Yet God hasn’t abandoned His creation. He may be judging it by giving us over to our rebellion against His Word — indeed, I personally believe that to be the case. It may be difficult to adopt the so-called new normal that government leaders will impose on us. But all the negativity we currently experience has no power to stand against the goodness and sovereignty of our God and King.
A day approaches when Christ will return to establish His kingdom. At that time, He will eradicate every disease and will govern the entire world in perfect righteousness and justice. Christians long for that day!
The wonderful news is that He reigns even now. The chaos we see lies in His control as He uses it to accomplish purposes that we neither see nor understand. One glorious day, all creatures of our God and King will praise Him. filling the new heavens and earth with alleluias. Thankfully, Christians don’t need to wait for that day.
Throughout my early childhood, the Presbyterian church I attended with my parents and sister sang The Doxology every Sunday. I had no idea what it meant, but I sang it obediently, feeling secure with the familiar words and melody. I probably figured that God liked it.
After Jesus saved me, I attended mostly Charismatic churches. Early on, the primary church I belonged to sang contemporary praise songs, with an obligatory hymn each service. Gradually, hymns fell away almost entirely.
On rare occasions, The Doxology would pop up. Singing it brought back warm childhood memories, but I also loved praising God from Whom all blessings flow. I loved praising Him with all creatures here below, as well as with the heavenly host. I loved praising Father, Son and Holy Ghost.
In our church today we sang The Doxology as the closing verse of a longer hymn. A hymn I’d never heard in its entirety. The verses that precede the familiar words of doxology expand on God’s worthiness to receive praise, as well as the joyful privilege we have of giving Him that praise.
I’ve loved The Doxology my entire life. Today’s discovery that it’s part of a longer hymn surprised and intrigued me. I still love The Doxology, but now I know that there’s so much more where it came from. And I love the whole hymn!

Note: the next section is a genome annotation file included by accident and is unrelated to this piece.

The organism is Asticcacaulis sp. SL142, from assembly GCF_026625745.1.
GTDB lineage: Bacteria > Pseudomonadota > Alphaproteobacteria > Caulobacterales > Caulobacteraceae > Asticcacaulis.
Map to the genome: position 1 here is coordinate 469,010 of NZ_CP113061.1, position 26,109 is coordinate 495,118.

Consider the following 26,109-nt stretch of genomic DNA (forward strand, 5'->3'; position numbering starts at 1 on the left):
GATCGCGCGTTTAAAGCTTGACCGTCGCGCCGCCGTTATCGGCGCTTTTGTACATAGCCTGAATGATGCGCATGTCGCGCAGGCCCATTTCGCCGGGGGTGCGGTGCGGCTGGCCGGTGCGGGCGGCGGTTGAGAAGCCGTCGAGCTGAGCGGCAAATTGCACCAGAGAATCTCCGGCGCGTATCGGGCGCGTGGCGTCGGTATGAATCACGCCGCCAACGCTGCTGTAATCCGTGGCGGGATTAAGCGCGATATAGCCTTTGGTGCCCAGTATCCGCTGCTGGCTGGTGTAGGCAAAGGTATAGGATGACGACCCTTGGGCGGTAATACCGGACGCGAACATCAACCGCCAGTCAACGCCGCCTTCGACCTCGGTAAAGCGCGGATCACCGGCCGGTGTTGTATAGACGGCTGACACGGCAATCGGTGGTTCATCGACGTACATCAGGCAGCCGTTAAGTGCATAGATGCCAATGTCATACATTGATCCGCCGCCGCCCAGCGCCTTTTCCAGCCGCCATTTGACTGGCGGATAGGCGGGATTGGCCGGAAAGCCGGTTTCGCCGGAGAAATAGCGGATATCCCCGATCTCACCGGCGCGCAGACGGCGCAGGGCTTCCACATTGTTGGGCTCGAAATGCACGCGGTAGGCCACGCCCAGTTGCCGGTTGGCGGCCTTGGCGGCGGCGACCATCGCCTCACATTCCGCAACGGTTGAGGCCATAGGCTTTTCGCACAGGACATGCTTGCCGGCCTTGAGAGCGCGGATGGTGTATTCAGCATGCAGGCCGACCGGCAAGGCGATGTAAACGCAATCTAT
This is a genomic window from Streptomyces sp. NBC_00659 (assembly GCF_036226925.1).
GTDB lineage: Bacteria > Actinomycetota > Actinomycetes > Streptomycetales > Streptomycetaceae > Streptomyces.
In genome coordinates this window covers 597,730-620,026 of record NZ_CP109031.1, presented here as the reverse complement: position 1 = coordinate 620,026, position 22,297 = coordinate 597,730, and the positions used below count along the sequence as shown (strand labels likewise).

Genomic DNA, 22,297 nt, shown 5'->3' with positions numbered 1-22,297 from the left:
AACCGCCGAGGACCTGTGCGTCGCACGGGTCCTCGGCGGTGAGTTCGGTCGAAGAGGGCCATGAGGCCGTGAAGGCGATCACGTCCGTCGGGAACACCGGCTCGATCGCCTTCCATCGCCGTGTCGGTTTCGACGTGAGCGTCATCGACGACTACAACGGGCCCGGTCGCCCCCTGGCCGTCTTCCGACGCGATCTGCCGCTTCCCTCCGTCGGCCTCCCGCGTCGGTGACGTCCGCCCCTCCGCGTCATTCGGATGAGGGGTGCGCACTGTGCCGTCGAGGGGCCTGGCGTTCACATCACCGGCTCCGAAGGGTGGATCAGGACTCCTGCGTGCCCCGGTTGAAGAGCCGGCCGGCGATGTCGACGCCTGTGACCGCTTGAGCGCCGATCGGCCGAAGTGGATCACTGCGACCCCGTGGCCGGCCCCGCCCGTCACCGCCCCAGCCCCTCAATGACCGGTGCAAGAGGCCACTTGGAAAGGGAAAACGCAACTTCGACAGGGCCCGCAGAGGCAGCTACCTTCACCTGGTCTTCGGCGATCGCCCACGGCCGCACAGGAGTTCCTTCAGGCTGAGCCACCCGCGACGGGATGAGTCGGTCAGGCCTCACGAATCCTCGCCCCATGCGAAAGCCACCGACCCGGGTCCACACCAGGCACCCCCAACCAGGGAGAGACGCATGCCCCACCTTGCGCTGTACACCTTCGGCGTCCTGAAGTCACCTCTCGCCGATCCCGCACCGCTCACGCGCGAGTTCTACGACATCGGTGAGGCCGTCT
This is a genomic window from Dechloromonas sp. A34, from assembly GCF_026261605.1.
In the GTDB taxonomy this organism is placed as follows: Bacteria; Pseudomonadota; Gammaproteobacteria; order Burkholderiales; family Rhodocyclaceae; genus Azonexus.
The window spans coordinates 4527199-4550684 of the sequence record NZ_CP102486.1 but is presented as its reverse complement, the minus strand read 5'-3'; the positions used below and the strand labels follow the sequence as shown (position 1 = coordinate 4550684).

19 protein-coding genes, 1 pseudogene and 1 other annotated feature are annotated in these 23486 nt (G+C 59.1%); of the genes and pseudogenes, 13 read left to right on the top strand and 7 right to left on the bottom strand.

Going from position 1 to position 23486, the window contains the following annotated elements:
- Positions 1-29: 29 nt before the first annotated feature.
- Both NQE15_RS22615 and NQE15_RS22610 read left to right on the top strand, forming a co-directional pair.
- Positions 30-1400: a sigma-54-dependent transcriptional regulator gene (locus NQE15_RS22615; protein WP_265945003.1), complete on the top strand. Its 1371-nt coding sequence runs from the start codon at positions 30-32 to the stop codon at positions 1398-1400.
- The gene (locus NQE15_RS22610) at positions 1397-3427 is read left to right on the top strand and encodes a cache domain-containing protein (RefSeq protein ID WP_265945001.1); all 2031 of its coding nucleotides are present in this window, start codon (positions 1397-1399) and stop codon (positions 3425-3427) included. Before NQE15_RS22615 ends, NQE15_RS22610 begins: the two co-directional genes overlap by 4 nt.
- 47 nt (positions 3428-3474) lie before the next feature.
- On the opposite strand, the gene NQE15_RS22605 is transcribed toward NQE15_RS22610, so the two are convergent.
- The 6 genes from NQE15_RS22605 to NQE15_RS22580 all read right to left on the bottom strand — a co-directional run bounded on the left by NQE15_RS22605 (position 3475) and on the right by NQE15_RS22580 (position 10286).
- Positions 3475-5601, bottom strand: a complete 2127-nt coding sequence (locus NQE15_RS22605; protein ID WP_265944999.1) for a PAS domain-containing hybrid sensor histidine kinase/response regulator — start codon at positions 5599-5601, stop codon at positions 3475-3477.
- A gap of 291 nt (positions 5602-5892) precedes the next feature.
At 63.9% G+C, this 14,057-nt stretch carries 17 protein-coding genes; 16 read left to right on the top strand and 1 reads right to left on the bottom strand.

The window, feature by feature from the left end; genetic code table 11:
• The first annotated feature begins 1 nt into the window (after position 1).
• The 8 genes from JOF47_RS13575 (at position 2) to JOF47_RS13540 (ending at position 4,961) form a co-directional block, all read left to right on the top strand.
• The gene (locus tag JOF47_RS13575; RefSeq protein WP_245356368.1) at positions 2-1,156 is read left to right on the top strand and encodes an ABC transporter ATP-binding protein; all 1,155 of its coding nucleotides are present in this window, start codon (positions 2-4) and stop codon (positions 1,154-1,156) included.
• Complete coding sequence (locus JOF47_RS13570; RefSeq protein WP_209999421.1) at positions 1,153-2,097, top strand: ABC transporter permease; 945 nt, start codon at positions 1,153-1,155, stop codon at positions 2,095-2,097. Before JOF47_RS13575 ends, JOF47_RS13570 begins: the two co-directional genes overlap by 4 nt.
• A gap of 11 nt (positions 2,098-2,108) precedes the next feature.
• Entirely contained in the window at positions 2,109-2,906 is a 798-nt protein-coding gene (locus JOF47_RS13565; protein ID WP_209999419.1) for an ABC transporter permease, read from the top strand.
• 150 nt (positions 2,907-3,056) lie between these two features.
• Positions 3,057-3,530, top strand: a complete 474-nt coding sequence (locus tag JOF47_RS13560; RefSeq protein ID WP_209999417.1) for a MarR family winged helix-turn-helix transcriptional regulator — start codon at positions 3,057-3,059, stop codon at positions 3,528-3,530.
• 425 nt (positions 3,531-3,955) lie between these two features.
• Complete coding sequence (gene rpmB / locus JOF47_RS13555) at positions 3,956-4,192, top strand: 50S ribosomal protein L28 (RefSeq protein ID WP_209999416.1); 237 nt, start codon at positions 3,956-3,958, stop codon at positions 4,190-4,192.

Do you sometimes forget the glorious truth that Christ’s resurrection has implications on both our present life and eternity? I think most of us — myself included — tend to forget all about His resurrection shortly after we sit down to Easter dinner. Oh, it’s in the back of our minds and all that, but… well, it’s in the back of our minds.
But our Redeemer indeed does live, and therefore He plays an active role in our lives. Certainly, the ultimate purpose of His resurrection revolves around His glory. We must keep that in mind at all times. Yet His resurrection also results in benefits to us.
How generous the Lord is to take the event that most points to His exaltation and use it to extend grace and blessing to His people! Shouldn’t such kindness only cause us to adore Him all the more?
Monday night, Justin Peters put up a short devotional video exploring the common notion of God’s intervention in human affairs. His commentary on the topic surprised me, challenging assumptions that I’ve held for decades. As I listened to Justin’s argument, however, I found myself agreeing with him. Watch for yourselves, and let me know what you think.
For the past few weeks I’ve been reading through Psalms. I started doing so in response to COVID-19, eager to find encouragement in these troubling times. Indeed, many of the psalms do offer wonderful comfort as they point to God’s protection of His people in all sorts of affliction.